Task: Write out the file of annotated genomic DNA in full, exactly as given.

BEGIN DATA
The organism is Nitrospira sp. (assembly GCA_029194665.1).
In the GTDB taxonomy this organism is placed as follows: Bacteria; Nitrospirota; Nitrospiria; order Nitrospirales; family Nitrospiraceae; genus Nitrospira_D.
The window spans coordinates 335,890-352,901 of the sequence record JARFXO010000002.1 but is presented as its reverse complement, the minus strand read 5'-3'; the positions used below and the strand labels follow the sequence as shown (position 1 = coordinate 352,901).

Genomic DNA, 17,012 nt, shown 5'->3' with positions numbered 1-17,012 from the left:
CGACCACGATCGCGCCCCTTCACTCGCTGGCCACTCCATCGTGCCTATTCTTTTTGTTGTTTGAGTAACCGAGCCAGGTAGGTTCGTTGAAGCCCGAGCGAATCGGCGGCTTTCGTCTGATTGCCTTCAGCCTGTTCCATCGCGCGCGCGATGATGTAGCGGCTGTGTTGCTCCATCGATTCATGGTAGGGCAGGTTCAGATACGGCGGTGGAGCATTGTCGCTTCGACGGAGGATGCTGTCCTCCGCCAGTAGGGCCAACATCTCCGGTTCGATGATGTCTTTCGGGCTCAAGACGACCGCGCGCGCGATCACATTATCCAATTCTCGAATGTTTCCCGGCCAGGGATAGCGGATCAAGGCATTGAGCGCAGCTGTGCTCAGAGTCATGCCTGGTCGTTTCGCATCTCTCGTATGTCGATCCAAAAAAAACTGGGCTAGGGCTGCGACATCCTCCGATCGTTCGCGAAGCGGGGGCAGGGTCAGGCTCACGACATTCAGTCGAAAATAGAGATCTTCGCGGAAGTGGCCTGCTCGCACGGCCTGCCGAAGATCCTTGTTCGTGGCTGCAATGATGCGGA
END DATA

The organism is Nitrospira sp. (assembly GCA_029194665.1).
In the GTDB taxonomy this organism is placed as follows: Bacteria; Nitrospirota; Nitrospiria; order Nitrospirales; family Nitrospiraceae; genus Nitrospira_D.
The window spans coordinates 335,890-352,901 of the sequence record JARFXO010000002.1 but is presented as its reverse complement, the minus strand read 5'-3'; the positions used below and the strand labels follow the sequence as shown (position 1 = coordinate 352,901).

Genomic DNA, 17,012 nt, shown 5'->3' with positions numbered 1-17,012 from the left:
CGACCACGATCGCGCCCCTTCACTCGCTGGCCACTCCATCGTGCCTATTCTTTTTGTTGTTTGAGTAACCGAGCCAGGTAGGTTCGTTGAAGCCCGAGCGAATCGGCGGCTTTCGTCTGATTGCCTTCAGCCTGTTCCATCGCGCGCGCGATGATGTAGCGGCTGTGTTGCTCCATCGATTCATGGTAGGGCAGGTTCAGATACGGCGGTGGAGCATTGTCGCTTCGACGGAGGATGCTGTCCTCCGCCAGTAGGGCCAACATCTCCGGTTCGATGATGTCTTTCGGGCTCAAGACGACCGCGCGCGCGATCACATTATCCAATTCTCGAATGTTTCCCGGCCAGGGATAGCGGATCAAGGCATTGAGCGCAGCTGTGCTCAGAGTCATGCCTGGTCGTTTCGCATCTCTCGTATGTCGATCCAAAAAAAACTGGGCTAGGGCTGCGACATCCTCCGATCGTTCGCGAAGCGGGGGCAGGGTCAGGCTCACGACATTCAGTCGAAAATAGAGATCTTCGCGGAAGTGGCCTGCTCGCACGGCCTGCCGAAGATCCTTGTTCGTGGCTGCAATGATGCGGA